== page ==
At the start line, there may be a timer, typically with a clock. Your navigator should synchronize their watch with this clock.

The Official Race Clock

Leave at your designated time. (Tempting though it may be, peal outs aren't necessary. Save that for the other types of racing!)

It is sometimes helpful if the driver and navigator agree before the race starts which one has the final say in case of a disagreement. Yes, there may be a disagreement somewhere along the way! Ultimately, the driver really has the final say, because her hands are on the steering wheel, but try to stick with whatever you agree to do.

Talk to each other constantly. Discuss the directions as you go along. Keep reminding each other what you are looking for. If there is a long stretch while you are looking for something, and you start talking about the last social event, you may miss the something you are looking for. Keep focused. Refer to the rules occasionally to keep them fresh in your mind. Read ahead so you can see what's coming up.

Cross off the directions as you complete them. If the directions say to turn left after you pass a Chevy dealer, cross it off after you make the left turn. You don't want to forget you already did that and start looking for another Chevy dealer! (Unless you're checking out their inventory of new Corvettes!)

Sometimes there are mistakes in the directions. Not often, but it does happen. If you find something that doesn't look right, use your best judgment. If you made the correct turn, you usually don't have to wait long to find out you were right. There may be a clue coming up where you are looking for a specific sign or landmark that will assure you that you are on the right track.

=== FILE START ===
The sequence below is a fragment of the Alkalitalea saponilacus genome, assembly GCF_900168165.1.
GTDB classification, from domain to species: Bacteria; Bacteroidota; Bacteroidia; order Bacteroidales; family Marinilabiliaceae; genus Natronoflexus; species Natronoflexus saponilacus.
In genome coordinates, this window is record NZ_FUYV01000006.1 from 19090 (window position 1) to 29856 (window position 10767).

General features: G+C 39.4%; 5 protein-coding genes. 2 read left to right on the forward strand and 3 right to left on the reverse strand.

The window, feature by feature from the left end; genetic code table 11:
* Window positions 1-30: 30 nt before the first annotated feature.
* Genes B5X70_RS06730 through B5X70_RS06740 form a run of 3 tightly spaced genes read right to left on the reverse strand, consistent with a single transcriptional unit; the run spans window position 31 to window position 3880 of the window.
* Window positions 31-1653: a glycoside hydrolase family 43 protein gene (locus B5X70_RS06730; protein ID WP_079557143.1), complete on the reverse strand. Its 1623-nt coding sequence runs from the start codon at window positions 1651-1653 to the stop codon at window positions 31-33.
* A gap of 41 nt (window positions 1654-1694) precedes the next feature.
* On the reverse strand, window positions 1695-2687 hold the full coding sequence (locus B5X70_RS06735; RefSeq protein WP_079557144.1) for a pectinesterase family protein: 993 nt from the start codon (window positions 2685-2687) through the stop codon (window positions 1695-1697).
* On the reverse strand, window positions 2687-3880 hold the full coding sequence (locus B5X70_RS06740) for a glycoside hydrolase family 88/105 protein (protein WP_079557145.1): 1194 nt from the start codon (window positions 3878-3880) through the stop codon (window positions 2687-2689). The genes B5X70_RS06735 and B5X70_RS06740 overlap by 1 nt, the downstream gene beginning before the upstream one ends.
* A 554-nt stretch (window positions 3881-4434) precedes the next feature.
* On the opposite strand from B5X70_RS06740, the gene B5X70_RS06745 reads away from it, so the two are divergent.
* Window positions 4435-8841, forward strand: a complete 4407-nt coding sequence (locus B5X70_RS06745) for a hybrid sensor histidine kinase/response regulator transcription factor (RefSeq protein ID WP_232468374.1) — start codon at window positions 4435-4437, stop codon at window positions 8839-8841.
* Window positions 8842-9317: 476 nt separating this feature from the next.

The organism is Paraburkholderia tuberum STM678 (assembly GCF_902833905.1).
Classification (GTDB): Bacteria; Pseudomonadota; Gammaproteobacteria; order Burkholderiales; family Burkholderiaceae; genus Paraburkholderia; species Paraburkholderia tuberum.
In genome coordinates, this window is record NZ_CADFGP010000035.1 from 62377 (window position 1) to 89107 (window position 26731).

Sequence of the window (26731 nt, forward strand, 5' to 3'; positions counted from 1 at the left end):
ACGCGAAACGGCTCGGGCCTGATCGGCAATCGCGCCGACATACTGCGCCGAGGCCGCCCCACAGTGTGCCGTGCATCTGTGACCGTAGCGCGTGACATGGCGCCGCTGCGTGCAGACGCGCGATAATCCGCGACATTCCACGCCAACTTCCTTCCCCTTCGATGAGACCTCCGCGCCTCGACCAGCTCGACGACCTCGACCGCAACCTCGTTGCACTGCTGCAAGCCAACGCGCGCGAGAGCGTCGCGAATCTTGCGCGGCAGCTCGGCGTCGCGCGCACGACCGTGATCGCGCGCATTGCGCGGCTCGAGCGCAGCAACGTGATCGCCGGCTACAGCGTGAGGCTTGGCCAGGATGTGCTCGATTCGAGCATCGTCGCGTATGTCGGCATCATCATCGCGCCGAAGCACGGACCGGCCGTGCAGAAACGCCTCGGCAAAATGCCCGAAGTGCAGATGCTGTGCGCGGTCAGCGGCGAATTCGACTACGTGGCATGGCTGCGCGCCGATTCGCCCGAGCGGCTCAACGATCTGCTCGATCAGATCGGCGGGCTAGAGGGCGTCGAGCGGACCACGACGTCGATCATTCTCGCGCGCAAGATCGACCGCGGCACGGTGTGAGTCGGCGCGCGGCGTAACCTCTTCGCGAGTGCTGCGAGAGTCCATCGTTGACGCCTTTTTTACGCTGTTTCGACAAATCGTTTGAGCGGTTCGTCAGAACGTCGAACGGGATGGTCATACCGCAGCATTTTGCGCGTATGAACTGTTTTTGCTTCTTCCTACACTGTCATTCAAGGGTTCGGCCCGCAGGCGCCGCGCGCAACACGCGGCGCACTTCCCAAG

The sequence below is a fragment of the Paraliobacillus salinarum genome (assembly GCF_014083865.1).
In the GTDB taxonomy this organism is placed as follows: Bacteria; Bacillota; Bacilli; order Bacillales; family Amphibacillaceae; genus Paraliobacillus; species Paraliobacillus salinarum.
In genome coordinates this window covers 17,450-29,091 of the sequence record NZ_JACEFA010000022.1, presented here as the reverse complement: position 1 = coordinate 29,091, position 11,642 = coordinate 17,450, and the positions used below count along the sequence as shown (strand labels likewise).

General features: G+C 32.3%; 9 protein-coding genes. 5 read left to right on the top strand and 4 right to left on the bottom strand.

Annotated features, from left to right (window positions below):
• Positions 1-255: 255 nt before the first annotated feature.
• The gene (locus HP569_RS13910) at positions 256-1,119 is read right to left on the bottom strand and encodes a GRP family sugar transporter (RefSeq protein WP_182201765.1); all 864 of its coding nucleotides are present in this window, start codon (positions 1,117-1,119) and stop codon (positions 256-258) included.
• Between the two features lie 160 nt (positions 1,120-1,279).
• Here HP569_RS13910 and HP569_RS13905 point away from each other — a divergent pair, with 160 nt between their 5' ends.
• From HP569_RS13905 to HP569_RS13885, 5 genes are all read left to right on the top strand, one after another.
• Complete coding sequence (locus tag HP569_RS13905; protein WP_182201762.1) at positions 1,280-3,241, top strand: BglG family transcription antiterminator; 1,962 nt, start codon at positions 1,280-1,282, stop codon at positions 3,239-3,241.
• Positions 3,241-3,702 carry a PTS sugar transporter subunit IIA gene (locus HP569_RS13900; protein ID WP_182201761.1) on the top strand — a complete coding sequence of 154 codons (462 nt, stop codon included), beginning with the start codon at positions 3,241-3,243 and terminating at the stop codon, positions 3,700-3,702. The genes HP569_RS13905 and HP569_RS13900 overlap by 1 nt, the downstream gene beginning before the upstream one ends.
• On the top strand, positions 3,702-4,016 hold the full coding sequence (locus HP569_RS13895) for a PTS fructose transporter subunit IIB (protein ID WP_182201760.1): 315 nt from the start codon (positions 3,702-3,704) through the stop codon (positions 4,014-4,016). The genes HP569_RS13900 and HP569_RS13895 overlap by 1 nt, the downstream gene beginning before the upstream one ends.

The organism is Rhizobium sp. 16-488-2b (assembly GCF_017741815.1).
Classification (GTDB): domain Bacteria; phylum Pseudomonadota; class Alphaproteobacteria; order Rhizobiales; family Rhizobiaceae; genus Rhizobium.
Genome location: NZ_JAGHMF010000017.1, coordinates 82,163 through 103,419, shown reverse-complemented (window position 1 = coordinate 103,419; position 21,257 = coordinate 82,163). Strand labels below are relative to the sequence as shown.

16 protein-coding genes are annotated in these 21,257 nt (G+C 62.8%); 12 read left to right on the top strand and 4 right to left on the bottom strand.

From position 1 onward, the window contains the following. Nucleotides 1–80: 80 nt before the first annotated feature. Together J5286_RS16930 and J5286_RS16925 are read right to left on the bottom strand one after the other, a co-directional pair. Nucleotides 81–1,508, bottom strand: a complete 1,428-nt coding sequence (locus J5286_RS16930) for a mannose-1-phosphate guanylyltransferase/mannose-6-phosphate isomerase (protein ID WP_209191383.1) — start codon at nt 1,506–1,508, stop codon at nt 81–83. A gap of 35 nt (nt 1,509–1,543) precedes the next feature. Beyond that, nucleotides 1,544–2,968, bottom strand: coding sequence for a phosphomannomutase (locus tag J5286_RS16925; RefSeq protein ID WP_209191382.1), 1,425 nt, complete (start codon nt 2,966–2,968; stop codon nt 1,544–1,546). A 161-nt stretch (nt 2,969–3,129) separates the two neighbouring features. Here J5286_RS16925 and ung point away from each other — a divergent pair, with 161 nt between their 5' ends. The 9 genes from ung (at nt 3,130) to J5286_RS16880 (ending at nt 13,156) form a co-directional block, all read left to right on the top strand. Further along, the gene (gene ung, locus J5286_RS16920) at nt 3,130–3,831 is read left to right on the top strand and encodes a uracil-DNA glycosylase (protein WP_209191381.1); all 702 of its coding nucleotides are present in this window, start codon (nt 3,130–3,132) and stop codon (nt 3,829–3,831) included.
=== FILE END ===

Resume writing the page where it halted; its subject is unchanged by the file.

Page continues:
Often, you can see some of your fellow racers on the road. It's comforting if you see the cars that left ahead and behind you. But keep in mind that if one of them makes a wrong turn, and the next one follows them, you could all be off track. DRIVE YOUR OWN RACE. If your directions say to turn left and the Corvette behind you is in the right lane with their right turn signal on, they could be just playing with you, they could be confused or they could be on a different leg of the rally and are supposed to turn right there. Follow your own directions and do what you think is correct.

What if we get hopelessly lost?
There will be some provision for teams who get lost. "Get lost" here means that you've gotten off the race route and can't find your way back onto the route. I'm assuming you are still in the general area where you started and can find your way home. The rules will usually give you some idea of how long the rally should last. If it says, "around 2 hours" and it is now 4 hours after you started and you have no idea how to get back on track, it's probably time to throw in the towel. But, you don't have to just go home. You should have a sealed envelope (or unsealed paper) with the finish location (usually a restaurant) in the packet that you got at the start of the rally. Come on ahead to the finish location and join the party. The other teams will be looking for you and want to hear your story!

What does everyone do after the race is over?
Once you have found the finish, there should be a place to check in, usually somewhere in the parking lot. Make sure you check in right away. They will be gathering information from you - your odometer reading, the time, any questions you had to answer, poker hands - to use to figure out your score. After you check in, you're done! Park your car, go inside and compare notes and experiences with the other teams. And relax!


What are we doing after the race? Relaxing and comparing notes!

At some rallies, you get the results right away. They may have an awards presentation at the finish location. Or you may have to wait for the next club meeting or NewsVetter to find out how you did.

For more information on rallies go to

Happy Racing!
Cathy Wilson
Lady's Racer's Edge Champion 2004, 2005, 2008 & 2009

Photos courtesy of Kathy Clapp & Greg Clapp.